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Apartment supply in Hanoi ‘to surge in H2’

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Apartment buildings in Ha Noi. The selling prices of real estate products are expected to remain largely unchanged in the second half of the year. VIET NAM NEWS/ANN

Apartment supply in Hanoi ‘to surge in H2’

The apartment supply in Hanoi is expected to surge in the second half of this year to meet higher demand in the segment, a real estate expert said.

In the second half of this year, about 24,200 units from four existing, and 18 future projects, will enter the Vietnamese capital’s market, with Grade B continuing to claim a leading share in the segment.

Do Thu Hang, director for advisory services at Savills Hanoi, the local unit of the UK-based real estate services provider, said this at a July 21 Savills Vietnam press conference on a report on Hanoi’s property market in the first half of this year.

Of the 22 projects announced, 68 per cent are under construction with 32 per cent at the foundation level. Leading future suppliers are To Liem district with 45 per cent of stock, Gia Lam with 32 per cent and Hoang Mai with nine per cent.

Hang said: “Grade B remains the driver, however, all classes have suffered short term demand pressure. Large supply handed over in 2020 may see rental yields soften. With abundant infrastructure being completed, long-term returns remain sound.”

However, urbanisation, strong population growth and shrinking households all contribute to residential property demand, she said.

This year, Vietnam’s urbanisation was 37 per cent – lower than Southeast Asia (50 per cent) and Asian peers (51 per cent). Lagging urbanisation implies strong future development potential.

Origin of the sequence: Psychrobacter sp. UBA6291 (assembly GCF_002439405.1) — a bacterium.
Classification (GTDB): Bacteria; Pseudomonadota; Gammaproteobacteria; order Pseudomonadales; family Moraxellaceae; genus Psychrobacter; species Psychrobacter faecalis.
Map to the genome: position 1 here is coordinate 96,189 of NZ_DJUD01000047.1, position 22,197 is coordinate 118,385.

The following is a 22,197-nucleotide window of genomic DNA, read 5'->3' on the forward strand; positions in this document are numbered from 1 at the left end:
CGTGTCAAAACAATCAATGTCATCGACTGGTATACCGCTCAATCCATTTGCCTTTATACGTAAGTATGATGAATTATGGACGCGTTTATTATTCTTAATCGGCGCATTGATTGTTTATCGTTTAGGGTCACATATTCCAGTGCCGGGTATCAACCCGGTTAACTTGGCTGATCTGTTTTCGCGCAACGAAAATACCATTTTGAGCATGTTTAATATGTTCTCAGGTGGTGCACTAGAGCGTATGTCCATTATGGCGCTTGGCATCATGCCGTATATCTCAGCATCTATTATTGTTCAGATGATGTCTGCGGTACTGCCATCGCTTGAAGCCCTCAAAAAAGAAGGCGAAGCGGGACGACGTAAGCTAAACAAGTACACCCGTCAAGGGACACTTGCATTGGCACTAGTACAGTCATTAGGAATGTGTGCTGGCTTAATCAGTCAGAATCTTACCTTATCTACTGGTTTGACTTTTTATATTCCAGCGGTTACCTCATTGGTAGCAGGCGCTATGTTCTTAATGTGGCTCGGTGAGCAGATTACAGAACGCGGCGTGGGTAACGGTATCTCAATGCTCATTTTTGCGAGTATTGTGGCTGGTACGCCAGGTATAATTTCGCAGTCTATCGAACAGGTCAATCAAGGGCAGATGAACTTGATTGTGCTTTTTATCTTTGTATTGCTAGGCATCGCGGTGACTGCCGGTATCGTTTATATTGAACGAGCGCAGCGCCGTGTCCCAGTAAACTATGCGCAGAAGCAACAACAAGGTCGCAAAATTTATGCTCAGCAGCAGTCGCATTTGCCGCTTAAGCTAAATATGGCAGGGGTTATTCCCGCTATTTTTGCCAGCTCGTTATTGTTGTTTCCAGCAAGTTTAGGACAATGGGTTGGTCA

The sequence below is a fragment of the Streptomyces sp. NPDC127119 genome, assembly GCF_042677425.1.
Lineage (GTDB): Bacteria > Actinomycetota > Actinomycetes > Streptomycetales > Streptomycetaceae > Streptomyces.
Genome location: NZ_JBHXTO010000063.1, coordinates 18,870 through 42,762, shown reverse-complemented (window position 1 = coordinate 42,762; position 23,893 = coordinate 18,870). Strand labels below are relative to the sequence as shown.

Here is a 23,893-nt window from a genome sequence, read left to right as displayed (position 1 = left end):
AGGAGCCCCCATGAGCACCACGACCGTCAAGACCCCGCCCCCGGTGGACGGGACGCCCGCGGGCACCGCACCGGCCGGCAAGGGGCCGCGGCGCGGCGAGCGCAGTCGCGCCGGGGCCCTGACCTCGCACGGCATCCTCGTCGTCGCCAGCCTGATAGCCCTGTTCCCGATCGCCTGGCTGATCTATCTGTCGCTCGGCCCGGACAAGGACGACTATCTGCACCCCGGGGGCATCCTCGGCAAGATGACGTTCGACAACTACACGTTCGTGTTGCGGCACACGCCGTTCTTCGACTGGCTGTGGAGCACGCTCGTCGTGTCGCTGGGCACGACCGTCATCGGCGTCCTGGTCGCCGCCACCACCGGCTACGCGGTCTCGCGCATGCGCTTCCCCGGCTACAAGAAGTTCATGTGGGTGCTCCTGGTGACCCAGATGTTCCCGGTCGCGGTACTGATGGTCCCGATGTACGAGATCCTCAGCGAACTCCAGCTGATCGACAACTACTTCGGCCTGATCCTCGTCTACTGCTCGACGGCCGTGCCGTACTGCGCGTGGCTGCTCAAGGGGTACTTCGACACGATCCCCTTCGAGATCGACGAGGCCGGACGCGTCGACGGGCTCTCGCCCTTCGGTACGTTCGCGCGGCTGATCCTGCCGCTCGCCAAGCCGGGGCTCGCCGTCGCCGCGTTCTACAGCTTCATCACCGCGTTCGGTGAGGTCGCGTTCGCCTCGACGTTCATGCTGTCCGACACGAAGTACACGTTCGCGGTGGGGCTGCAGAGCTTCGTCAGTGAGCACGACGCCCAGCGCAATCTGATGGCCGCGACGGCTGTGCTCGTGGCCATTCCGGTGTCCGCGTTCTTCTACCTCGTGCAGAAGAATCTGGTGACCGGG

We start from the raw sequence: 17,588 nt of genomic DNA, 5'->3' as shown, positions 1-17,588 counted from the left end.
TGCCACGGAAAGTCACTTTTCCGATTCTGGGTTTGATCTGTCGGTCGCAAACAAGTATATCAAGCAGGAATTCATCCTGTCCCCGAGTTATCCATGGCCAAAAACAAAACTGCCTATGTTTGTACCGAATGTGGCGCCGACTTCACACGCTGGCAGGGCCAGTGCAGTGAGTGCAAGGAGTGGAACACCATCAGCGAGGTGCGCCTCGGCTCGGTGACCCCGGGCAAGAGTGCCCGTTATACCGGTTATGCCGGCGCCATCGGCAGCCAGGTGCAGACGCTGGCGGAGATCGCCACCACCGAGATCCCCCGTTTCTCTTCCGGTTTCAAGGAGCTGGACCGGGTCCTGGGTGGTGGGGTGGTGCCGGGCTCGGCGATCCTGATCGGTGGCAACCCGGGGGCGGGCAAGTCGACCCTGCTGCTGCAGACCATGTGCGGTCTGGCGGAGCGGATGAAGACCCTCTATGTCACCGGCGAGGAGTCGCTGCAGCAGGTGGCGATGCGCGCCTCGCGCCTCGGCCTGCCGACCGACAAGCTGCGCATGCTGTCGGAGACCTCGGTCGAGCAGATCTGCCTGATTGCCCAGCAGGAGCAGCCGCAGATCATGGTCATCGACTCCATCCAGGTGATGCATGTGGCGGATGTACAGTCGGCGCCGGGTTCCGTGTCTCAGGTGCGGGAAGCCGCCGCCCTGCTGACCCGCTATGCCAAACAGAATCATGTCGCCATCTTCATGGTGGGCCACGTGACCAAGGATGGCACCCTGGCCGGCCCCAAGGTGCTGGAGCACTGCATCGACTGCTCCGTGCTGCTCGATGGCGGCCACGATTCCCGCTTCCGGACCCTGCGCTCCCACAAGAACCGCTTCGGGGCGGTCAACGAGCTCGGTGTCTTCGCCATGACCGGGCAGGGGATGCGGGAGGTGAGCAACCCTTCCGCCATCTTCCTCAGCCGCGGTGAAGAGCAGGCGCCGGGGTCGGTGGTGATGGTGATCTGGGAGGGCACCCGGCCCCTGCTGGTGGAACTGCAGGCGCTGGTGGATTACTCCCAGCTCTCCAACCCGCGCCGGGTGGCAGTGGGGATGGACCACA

Last year’s 96-million population is expected to surge to 120 million by 2050 with a national urbanisation rate at 57 per cent. The emerging middle class, currently accounting for 13 per cent, is expected to reach 26 per cent of the population by 2026, Savills said in its quarterly report.

Total households increased 1.8 per cent per annum from 2009-2019. Of which, each household had an average of 3.5 persons, 0.3 persons fewer than in 2009.

In line with Hanoi’s urban expansion, supply is shifting from urban areas to rural districts. In 2016, Hoai Duc and Thanh Tri districts provided 10 per cent of supply. In the second quarter of this year, Gia Lam, Dong Anh, Hoai Duc and Thanh Tri districts together provided a 27 per cent share. Strongly performing eastern districts in the first half of this year made suburban district sales account for 22 per cent.

The districts have future large satellite projects, including Xuan Mai Smart City (3,072ha), Vinhomes Co Loa (299ha), BRG Smart City (272ha) and Vinhomes Wonder Park (133ha).

Savills added that in the second quarter of this year, five new and the next phases of seven existing projects provided about 6,200 apartments, up 28 per cent quarter-on-quarter but down six per cent year-on-year.

Primary supply increased five per cent quarter-on-quarter but decreased by six per cent year-on-year to 29,200 units. Accounting for 74 per cent, Grade B remained the largest supplier.

Increased developer and buyer confidence accelerated new project launches and second-quarter performance. There were about 5,400 sales, up 11 per cent quarter-on-quarter but down 43 per cent year-on-year.

In the first six months of this year, the market had about 10,300 sales, down 47 per cent year-on-year with a 30 per cent absorption, decreasing 17 percentage points year-on-year.

Pandemic effects made sales difficult in the first six months but average primary prices remained stable quarter-on-quarter and moved up seven per cent year-on-year to $1,460 per square metre.

Meanwhile, Savills saw Ho Chi Minh City market’s primary stock in the first half of this year down 52 per cent year-on-year to over 9,100 apartments, to a five-year low.

The long Tet (Lunar New Year) holiday followed by the pandemic has severely affected developer planning. Supply in the second quarter of this year from four new entries and 10 next phases totalling 2,100 units, plunged 55 per cent quarter-on-quarter and 74 per cent year-on-year.

Sales in the first half of this year in Ho Chi Minh City fell 55 per cent year-on-year, to just over 6,800 units, the lowest in five years. Grade C performed best with up to 84 per cent absorption while contributing 64 per cent of all sales in the first half of this year.

The three new Grade C projects each achieved over 80 per cent absorption. Overall demand was positive with 75 per cent absorption slightly easing four percentage points year-on-year.



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